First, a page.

Researching on Cyber torture, I learnt that data manipulation, which is defined as, “retrieval, insertion, deletion and modification of data or information stored in the database” is a form of cyber bullying. A few months ago, a news headline caused quite a sensation in NSW, especially in Sydney. A major security breach occurred in one of the departments of the stage government, Services NSW caused by phishing, which was a cyber attack by cyber criminals using scam emails; a stealthy technique used to gain financial details, personal information etc by persuading the recipients to click on an important link or an attachment. Being apologetic did not save Services NSW from scathing criticism for not using the latest cyber security strategies and for taking four months to alert residents since the initial discover of the compromise of email accounts of forty seven staff members in April. At this juncture one cannot fathom the harm caused by this serious privacy intrusion which is nothing short of bullying in the digital age as the attack has victimised 186,000 clients and there is no guarantee that the cyber hacking would not lead to cyber stalking.
United Nations’ investigations identify cyber torture as, “intimidation, harassment, surveillance, as well as appropriation, deletion or manipulation of information.” Everyday occurrences prove that there is an urgent need for adults, young people, and children to be aware of the strategies to tackle cyber bullying. Being victimized by cyber hackers who steal important documents, assessments just when you desperately need them and passwords changed repeatedly within the blink of an eye, I reported to Australian Cybercrime Online Reporting Network and got a response. However, due to marking operations which went on for four weeks during after school hours made it impossible for me to chase it up or follow through. My belief that switching internet providers would resolve the issue proved false. Total AV, Norton Security, Avast anti-virus and malware software was no match for the professional hackers who were able to override it effortlessly. The library course assessments compelled me to research about 2020 Cybersecurity strategies to mitigate the ever increasing cyberthreats and familiarized myself with Essential Eight Maturity model and became more aware of ways to deal with cyber threats. Recently, I chose the ‘Individuals and families’ option from the Australian Cyber Security Centre (https://www.cyber.gov.au) and joined the Stay Smart Online Program by registering and downloaded the Stay Smart Online partner resource kits comprising of images, storyboards and animation clips which I have been sharing on all my social networking websites.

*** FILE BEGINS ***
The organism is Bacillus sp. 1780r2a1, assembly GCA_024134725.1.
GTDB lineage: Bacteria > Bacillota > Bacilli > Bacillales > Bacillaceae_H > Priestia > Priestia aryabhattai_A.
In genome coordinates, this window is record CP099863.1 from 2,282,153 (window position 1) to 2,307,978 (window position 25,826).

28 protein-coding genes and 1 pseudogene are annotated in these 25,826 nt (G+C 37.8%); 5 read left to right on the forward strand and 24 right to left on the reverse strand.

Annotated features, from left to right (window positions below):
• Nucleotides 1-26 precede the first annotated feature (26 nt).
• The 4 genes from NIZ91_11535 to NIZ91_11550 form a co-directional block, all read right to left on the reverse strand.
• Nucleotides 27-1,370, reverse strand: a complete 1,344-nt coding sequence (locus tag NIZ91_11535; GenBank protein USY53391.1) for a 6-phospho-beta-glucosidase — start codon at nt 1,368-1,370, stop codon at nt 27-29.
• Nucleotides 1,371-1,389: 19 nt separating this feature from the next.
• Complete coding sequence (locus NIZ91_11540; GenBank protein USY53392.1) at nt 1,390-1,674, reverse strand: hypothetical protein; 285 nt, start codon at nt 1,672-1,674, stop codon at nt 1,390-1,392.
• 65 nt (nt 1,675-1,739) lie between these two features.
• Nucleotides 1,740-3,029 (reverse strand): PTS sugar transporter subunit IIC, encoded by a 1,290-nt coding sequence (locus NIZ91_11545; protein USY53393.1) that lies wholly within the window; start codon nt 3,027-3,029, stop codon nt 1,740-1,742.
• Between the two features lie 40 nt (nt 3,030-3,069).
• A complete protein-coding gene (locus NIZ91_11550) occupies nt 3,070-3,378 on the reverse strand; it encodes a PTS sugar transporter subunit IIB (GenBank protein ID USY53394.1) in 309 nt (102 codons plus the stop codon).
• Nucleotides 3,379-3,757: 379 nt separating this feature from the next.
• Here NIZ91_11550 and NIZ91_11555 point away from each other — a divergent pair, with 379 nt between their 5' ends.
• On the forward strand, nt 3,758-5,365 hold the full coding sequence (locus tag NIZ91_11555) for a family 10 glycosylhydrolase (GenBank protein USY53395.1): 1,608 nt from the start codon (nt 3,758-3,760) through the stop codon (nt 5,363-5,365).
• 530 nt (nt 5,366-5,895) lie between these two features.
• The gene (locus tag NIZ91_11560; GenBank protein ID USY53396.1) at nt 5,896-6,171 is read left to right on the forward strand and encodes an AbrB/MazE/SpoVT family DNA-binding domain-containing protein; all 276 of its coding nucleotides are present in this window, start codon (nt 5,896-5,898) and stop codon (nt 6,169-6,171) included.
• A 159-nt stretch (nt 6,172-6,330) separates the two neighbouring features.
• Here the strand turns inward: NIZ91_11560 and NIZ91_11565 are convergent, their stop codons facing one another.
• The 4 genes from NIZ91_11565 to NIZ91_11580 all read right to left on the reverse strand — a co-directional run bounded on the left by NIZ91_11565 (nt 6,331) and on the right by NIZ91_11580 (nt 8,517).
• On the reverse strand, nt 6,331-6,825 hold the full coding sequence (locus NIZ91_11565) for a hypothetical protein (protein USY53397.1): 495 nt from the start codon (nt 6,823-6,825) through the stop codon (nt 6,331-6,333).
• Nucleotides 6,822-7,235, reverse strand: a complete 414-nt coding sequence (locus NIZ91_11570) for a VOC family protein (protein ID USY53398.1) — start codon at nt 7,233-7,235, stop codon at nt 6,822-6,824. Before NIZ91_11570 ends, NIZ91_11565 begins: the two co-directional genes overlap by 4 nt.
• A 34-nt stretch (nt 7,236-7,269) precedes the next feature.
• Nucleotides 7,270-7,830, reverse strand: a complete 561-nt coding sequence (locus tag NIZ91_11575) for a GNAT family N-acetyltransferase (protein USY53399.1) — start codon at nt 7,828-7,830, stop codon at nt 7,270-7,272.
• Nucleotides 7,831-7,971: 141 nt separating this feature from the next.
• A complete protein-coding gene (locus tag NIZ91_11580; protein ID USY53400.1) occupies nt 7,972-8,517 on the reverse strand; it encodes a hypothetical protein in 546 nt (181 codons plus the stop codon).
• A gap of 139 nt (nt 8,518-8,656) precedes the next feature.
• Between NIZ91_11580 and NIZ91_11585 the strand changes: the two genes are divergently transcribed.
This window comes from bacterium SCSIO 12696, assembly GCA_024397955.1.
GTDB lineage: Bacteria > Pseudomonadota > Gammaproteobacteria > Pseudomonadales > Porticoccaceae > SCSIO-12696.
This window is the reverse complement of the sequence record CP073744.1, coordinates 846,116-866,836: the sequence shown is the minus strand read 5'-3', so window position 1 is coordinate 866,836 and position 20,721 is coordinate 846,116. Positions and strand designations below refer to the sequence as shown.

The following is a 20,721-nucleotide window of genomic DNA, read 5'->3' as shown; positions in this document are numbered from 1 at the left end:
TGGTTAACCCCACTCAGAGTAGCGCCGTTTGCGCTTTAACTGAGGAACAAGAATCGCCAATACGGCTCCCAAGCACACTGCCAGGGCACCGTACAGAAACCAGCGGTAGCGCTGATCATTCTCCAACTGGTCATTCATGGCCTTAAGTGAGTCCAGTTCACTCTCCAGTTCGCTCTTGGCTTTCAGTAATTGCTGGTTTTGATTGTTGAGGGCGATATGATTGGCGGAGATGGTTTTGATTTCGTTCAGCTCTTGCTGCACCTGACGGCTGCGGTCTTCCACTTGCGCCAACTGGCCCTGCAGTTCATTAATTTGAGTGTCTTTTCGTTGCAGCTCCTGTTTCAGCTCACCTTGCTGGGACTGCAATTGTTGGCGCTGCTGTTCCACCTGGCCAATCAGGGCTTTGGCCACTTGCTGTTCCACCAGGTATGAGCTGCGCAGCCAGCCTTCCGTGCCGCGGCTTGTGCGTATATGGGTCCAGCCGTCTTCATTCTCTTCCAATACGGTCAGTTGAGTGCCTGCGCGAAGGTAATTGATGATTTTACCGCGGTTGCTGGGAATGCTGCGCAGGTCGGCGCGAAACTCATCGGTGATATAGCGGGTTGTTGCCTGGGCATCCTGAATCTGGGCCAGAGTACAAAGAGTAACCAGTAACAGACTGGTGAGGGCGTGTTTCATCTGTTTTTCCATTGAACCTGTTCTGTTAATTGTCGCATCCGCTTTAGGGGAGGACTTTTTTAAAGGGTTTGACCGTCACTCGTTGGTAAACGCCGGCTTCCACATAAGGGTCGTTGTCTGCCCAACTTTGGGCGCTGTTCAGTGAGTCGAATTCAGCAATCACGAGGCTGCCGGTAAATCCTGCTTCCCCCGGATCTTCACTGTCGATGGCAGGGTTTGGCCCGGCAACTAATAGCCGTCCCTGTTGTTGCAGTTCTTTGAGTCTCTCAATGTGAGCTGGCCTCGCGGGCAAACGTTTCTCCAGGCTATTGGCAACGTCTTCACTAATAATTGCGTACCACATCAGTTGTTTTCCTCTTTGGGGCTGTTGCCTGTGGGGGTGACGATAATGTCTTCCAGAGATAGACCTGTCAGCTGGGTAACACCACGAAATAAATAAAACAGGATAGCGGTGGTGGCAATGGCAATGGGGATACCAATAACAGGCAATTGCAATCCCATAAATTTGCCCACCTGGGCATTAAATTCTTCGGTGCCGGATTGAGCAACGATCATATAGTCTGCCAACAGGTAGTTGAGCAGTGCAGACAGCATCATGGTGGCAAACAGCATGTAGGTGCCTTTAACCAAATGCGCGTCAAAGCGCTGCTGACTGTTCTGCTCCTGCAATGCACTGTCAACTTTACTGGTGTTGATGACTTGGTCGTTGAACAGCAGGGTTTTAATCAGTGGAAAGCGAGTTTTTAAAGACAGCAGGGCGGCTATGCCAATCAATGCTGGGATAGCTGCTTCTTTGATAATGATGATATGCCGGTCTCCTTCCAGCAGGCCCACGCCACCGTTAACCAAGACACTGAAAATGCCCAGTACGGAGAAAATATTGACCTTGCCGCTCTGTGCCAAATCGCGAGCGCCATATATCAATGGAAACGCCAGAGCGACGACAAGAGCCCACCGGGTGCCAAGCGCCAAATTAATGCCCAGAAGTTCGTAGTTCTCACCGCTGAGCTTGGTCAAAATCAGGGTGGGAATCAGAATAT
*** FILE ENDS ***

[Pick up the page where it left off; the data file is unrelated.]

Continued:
I am glad to see a green box with secure in it in the results retrieved via web-based services and now I will be sharing the resources from the kit on my websites too. Looking forward to a huge difference!